Editors Note: This is a guest post written by David Ehrenberg, CEO of Early Growth Financial Services. His opinions are his own. This post originally appeared on the Early Growth Financial Services blog.
It doesn’t matter how robust the company wellness program is or how relaxing the nap room feels. When two or more employees are stuck in a negative situation, the entire business suffers.
Whether they’re butting heads on a new collaborative project or talking behind each other’s backs about a personal matter, it’s up to the boss to put an end to the workplace conflict and bring the office morale—and productivity—back up to par.
We asked members of the Young Entrepreneur Council (YEC), an invitation-only organization comprised of the country’s most promising young entrepreneurs, the following question about getting a grip on the office grumps:
What is one conflict resolution tip you have used to mediate negative situations between two or more employees?
Here’s what YEC community members had to say:
Treat a conflict resolution between employees like a court case. Let each employee produce a brief written statement and evidence to support their side of the story. Review them impartially, and make a swift and just decision. Make sure that the losing party doesn’t receive a punishment too severe, and put all parties back to work.
~ Anthony Saladino, Kitchen Cabinet Kings
Workplace conflict that is allowed to fester can have a significant negative effect on the company as a whole. Get the employees together, mediate a discussion and commit to a solution before anyone leaves. Don’t take sides and try to address the conflict objectively. No one likes working in an environment with an air of tension and discord.
~ Andrew Schrage, Money Crashers Personal Finance
On a small team, it’s especially important to address internal conflicts before they escalate and blow up. Coach your team to comfortably handle conflicts in a non-charged fashion, and set an example with your own healthy ability to manage conflict. By doing this, you will build a culture of proactive mediation and conflict resolution.
~ David Ehrenberg, Early Growth Financial Services
Choosing one employee over another can be dangerous to morale, especially if you’re not exactly sure what happened. Make it as clear as possible that you’re impartial and that you’re on the company’s side. Going from there can at least help mitigate any bad feelings and will let you fall back on an existing policy.
~ Thursday Bram, Hyper Modern Consulting
Founders walk a fine line when mediating negative situations between employees — you do not want to be seen as “taking the side” of one teammate. I try to get everyone together as much as possible to discuss the differences and then research for objective advice. Sometimes, that means calling mutual advisers; other times, it means researching on Quora.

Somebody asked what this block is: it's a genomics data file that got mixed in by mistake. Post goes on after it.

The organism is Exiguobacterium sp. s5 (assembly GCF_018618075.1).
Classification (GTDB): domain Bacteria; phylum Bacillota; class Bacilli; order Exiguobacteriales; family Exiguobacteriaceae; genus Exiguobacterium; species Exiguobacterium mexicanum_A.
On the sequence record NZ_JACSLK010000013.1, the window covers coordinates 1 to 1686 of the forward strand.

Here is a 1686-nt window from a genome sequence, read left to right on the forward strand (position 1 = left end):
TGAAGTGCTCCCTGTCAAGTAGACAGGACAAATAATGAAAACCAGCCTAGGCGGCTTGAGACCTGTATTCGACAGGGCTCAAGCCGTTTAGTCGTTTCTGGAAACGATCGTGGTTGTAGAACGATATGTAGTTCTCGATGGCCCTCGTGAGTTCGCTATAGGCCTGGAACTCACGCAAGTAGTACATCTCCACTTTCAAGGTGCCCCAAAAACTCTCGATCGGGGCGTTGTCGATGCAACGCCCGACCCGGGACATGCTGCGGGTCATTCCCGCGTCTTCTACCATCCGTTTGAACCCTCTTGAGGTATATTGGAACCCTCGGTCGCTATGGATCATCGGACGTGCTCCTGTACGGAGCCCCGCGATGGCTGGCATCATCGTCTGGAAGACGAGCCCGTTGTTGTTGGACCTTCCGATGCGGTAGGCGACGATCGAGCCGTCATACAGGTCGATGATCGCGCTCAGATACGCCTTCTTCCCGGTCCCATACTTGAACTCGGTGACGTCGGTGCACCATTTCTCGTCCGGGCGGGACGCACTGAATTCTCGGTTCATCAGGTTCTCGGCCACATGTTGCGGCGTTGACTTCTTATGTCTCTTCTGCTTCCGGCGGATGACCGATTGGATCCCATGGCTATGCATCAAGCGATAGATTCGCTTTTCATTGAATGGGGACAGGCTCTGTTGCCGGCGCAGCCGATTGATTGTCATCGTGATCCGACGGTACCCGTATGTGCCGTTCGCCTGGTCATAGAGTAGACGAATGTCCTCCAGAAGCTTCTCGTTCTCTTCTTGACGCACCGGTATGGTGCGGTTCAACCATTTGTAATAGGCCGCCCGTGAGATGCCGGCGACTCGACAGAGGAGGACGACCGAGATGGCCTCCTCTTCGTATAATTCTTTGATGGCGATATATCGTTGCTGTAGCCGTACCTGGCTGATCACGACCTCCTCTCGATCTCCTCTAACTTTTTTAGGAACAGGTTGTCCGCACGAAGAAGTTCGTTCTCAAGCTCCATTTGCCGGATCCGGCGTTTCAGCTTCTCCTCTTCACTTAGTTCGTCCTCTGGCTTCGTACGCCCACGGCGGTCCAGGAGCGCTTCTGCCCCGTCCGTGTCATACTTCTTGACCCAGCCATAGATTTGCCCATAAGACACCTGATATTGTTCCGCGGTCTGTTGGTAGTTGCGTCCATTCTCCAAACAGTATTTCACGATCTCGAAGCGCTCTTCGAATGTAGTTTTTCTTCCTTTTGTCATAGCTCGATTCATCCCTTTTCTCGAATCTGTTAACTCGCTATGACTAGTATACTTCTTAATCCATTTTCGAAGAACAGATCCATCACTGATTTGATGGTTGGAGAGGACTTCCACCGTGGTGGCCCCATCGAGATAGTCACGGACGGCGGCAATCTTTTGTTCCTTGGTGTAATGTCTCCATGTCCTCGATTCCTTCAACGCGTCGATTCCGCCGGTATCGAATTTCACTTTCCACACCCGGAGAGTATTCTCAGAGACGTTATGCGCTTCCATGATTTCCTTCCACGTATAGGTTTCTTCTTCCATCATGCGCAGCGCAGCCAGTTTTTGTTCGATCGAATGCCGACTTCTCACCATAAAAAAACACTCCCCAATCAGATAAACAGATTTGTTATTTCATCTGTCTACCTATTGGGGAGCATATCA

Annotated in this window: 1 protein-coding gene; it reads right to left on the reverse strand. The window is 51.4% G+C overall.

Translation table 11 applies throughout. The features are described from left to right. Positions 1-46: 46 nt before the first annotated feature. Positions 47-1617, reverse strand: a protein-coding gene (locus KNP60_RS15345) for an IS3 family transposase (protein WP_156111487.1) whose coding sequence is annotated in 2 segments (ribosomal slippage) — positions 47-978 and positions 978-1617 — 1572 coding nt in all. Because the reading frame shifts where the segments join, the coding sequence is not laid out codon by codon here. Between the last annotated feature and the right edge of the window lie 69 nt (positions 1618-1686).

~ Aaron Schwartz, Modify Watches
I highly recommend reading the books “Crucial Conversations” and “Crucial Confrontations” by Kerry Patterson and looking at the advice and models these books provide for talking through tense situations. Oftentimes, when you have the right model for communication, negative situations can quickly diffuse into positive solutions.
~ Elizabeth Saunders, Real Life E®
I pulled two employees aside and said I would fire both of them if they didn’t fix their problem by that afternoon, but if they did, drinks that night were on me. #CEOproblems
~ Jordan Fliegel, CoachUp, Inc.
When conflict arises, always set the stage and remind all parties that everyone has good intentions. Most times, conflict arises between good people because there is bad communication or a lack of information between parties. Remind everyone that, as a company, you have the same goals. Then, work from that shared ground.
~ Ben Rubenstein, Yodle
You want employees to be able to resolve things on their own. But when it becomes apparent that this resolution is not occurring, the sooner you (or someone from your top-level team) jump in to mediate, the better. Rarely do these situations resolve themselves and if you let things fester, they’ll spread quickly and create deeper problems.
~ Anderson Schoenrock, ScanDigital
Communication is critical between employees who are having issues with each other. Giving them ownership of the situation, reminding them of the greater purpose and treating them like adults who can come to a resolution on their own can work more efficiently than introducing a third-person mediator in some situations.
~ Shradha Agarwal, ContextMedia
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